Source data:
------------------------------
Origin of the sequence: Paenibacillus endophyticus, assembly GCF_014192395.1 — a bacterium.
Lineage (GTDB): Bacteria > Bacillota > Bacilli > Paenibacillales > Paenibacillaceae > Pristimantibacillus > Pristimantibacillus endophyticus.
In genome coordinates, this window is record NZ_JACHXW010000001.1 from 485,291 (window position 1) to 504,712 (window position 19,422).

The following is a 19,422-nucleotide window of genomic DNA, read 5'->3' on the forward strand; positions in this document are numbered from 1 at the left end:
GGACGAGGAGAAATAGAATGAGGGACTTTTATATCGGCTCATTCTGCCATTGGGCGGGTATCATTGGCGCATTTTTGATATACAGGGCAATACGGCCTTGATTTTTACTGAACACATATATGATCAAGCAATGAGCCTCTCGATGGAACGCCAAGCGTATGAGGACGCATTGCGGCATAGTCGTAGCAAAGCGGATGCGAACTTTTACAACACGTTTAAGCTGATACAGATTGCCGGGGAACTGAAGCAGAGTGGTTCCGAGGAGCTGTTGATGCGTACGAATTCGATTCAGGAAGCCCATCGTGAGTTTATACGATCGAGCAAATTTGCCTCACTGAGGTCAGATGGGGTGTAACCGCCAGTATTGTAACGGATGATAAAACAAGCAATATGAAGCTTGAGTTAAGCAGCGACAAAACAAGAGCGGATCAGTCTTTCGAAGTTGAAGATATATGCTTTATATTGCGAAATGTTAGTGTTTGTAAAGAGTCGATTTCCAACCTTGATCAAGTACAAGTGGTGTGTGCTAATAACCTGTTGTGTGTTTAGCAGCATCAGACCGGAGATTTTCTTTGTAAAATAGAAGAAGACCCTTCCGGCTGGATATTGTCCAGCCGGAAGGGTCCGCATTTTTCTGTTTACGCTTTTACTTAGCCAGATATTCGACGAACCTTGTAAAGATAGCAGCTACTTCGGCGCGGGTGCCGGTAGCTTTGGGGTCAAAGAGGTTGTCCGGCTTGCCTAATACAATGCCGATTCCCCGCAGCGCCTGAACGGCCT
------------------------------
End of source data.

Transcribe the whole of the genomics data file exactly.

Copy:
Origin of the sequence: Paenibacillus endophyticus, assembly GCF_014192395.1 — a bacterium.
Lineage (GTDB): Bacteria > Bacillota > Bacilli > Paenibacillales > Paenibacillaceae > Pristimantibacillus > Pristimantibacillus endophyticus.
In genome coordinates, this window is record NZ_JACHXW010000001.1 from 485,291 (window position 1) to 504,712 (window position 19,422).

The following is a 19,422-nucleotide window of genomic DNA, read 5'->3' on the forward strand; positions in this document are numbered from 1 at the left end:
GGACGAGGAGAAATAGAATGAGGGACTTTTATATCGGCTCATTCTGCCATTGGGCGGGTATCATTGGCGCATTTTTGATATACAGGGCAATACGGCCTTGATTTTTACTGAACACATATATGATCAAGCAATGAGCCTCTCGATGGAACGCCAAGCGTATGAGGACGCATTGCGGCATAGTCGTAGCAAAGCGGATGCGAACTTTTACAACACGTTTAAGCTGATACAGATTGCCGGGGAACTGAAGCAGAGTGGTTCCGAGGAGCTGTTGATGCGTACGAATTCGATTCAGGAAGCCCATCGTGAGTTTATACGATCGAGCAAATTTGCCTCACTGAGGTCAGATGGGGTGTAACCGCCAGTATTGTAACGGATGATAAAACAAGCAATATGAAGCTTGAGTTAAGCAGCGACAAAACAAGAGCGGATCAGTCTTTCGAAGTTGAAGATATATGCTTTATATTGCGAAATGTTAGTGTTTGTAAAGAGTCGATTTCCAACCTTGATCAAGTACAAGTGGTGTGTGCTAATAACCTGTTGTGTGTTTAGCAGCATCAGACCGGAGATTTTCTTTGTAAAATAGAAGAAGACCCTTCCGGCTGGATATTGTCCAGCCGGAAGGGTCCGCATTTTTCTGTTTACGCTTTTACTTAGCCAGATATTCGACGAACCTTGTAAAGATAGCAGCTACTTCGGCGCGGGTGCCGGTAGCTTTGGGGTCAAAGAGGTTGTCCGGCTTGCCTAATACAATGCCGATTCCCCGCAGCGCCTGAACGGCCT